On Our Desk — Feb. 17, 2017
On Our Desk is a round-up of national or North Carolina news outlets using data to tell stories in innovative ways. Here’s what inspired us this week:
Data Used: Study by the Institute on Domestic Violence & Sexual Assault (IDVSA) at The University of Texas at Austin School of Social Work. Legislation relating to human trafficking.
What we love: This story balances humanizing narratives with data to show how laws have failed to protect victims and prosecute traffickers. This story also shows how difficult it is to find reliable data on human trafficking in Texas, since Texas does not have a uniform policy on how the state and local agencies should collect data.
Story: Town Hall Tracker
By: The WNYC Data News Team
Data Used: Town hall meeting schedules, location data
What we love: We love stories that take data reporting a step further by giving readers tools they can use. In this case, readers in the metro NYC area can find congressional town halls based on their location. The application gives users information on who they will meet with, the town hall’s time, location and topic. Once readers go to the town halls, WNYC can find sources for stories by browsing the related hashtag on twitter.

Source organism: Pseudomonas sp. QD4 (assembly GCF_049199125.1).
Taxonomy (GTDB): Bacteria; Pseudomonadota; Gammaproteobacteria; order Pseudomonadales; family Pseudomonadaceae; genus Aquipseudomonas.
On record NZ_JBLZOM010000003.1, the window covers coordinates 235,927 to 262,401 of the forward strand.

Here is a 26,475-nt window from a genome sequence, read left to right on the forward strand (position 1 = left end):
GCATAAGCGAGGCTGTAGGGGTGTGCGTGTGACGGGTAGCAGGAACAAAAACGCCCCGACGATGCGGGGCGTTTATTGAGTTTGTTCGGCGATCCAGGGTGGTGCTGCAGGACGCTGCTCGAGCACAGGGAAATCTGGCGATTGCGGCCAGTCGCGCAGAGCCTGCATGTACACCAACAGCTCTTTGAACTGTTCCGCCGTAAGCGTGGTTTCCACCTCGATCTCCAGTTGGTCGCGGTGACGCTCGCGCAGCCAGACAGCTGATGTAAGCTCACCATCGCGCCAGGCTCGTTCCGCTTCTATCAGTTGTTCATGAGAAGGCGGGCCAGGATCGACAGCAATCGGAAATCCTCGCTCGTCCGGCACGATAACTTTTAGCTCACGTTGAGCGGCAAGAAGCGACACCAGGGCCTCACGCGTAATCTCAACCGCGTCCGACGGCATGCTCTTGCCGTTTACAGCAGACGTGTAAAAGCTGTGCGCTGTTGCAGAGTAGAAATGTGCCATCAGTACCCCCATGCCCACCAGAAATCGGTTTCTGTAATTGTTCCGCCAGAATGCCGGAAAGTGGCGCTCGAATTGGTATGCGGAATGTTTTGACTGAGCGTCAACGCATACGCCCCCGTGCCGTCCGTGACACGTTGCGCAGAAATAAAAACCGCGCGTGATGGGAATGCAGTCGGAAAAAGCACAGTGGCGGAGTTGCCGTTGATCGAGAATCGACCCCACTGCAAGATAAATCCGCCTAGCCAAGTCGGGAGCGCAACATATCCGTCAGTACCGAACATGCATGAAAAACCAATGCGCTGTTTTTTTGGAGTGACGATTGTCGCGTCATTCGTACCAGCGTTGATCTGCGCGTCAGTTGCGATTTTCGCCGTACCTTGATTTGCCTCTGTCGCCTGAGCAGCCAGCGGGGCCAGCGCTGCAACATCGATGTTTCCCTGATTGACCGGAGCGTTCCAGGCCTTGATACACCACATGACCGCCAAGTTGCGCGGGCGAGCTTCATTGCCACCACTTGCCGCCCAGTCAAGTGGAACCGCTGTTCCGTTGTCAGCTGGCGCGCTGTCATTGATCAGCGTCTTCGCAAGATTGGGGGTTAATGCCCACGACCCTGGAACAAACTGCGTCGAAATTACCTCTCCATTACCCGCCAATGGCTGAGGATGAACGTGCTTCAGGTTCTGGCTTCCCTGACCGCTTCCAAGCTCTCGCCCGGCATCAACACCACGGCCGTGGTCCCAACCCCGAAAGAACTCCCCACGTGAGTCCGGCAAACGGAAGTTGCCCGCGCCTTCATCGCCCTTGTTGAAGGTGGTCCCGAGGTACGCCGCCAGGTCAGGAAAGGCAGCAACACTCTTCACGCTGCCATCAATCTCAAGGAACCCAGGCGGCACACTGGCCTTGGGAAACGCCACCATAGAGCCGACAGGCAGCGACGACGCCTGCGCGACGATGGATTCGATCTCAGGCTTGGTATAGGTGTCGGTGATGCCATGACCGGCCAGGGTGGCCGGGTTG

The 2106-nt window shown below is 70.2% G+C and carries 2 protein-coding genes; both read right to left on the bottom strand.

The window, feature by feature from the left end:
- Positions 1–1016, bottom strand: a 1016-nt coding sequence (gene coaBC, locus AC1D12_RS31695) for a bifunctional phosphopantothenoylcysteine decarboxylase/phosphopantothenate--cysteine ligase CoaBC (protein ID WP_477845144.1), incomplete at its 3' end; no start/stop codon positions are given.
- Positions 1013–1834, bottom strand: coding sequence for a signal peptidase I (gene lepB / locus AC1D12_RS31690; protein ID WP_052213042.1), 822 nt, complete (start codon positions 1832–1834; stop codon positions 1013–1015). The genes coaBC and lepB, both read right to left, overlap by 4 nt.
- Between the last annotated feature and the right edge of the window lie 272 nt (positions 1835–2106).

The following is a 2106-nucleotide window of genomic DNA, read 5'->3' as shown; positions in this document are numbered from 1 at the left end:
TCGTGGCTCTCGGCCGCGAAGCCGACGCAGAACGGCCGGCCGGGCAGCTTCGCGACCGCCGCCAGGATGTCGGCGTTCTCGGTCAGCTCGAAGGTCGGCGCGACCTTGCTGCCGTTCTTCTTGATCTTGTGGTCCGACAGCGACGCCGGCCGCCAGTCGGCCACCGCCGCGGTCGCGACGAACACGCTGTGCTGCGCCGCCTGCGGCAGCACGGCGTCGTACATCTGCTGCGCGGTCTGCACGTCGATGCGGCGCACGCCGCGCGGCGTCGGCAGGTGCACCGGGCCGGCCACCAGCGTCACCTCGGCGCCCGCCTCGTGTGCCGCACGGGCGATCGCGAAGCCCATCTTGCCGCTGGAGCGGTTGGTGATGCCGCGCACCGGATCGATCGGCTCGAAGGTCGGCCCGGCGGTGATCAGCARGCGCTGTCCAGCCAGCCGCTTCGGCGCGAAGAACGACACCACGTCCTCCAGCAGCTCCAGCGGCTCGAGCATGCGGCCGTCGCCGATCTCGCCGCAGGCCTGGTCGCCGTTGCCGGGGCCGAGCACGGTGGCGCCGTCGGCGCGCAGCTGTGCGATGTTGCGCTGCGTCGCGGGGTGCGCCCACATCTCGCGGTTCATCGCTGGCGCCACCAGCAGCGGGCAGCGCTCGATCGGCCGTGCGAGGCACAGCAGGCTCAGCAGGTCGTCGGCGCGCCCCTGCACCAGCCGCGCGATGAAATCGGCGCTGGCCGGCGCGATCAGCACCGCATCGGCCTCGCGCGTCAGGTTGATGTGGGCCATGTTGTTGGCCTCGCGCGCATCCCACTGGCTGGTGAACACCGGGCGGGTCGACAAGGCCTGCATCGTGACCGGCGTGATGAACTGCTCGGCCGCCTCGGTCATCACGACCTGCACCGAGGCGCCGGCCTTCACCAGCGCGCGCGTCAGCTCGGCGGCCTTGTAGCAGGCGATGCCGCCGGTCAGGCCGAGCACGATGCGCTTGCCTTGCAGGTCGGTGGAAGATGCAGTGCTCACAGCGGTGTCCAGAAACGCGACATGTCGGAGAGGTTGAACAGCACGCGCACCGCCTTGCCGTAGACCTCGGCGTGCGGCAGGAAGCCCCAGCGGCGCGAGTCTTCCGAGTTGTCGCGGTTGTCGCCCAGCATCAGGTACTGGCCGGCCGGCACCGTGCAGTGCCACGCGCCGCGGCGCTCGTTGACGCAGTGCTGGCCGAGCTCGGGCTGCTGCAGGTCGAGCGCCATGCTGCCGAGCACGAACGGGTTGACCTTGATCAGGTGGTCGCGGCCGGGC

By: Wynne Davis and Alyson Hurt of NPR
Data Used: California Department of Water Resources
What we love: This story takes a breaking news event and puts it in the context of a greater trend — a feat which can only be done by looking at historical data. Data from this story could allow readers to infer that more problems are ahead for the dam as we get into the summer months.
Data Used: DrillingInfo.com; Bureau of Land Management; Energy Information Administration; Christopher D. Elvidge, Earth Observation Group, NOAA-NESDIS National Geophysical Data Center; Bureau of Ocean Energy Management
What we love: This story uses data to show how prevalent oil and gas drilling is in the U.S. While most coverage has been devoted to places like the Dakotas and Texas, the data shows how widespread the energy industry is across the United States.
Data Used: Historical nomination votes.
What we love: By using data, these reporters give credence to what many people suspected about Trump’s cabinet nominees. It also allows readers to look back at other contentious nominations by past administrations.
To submit your data stories for future On Our Desk roundups, email us at email@example.com.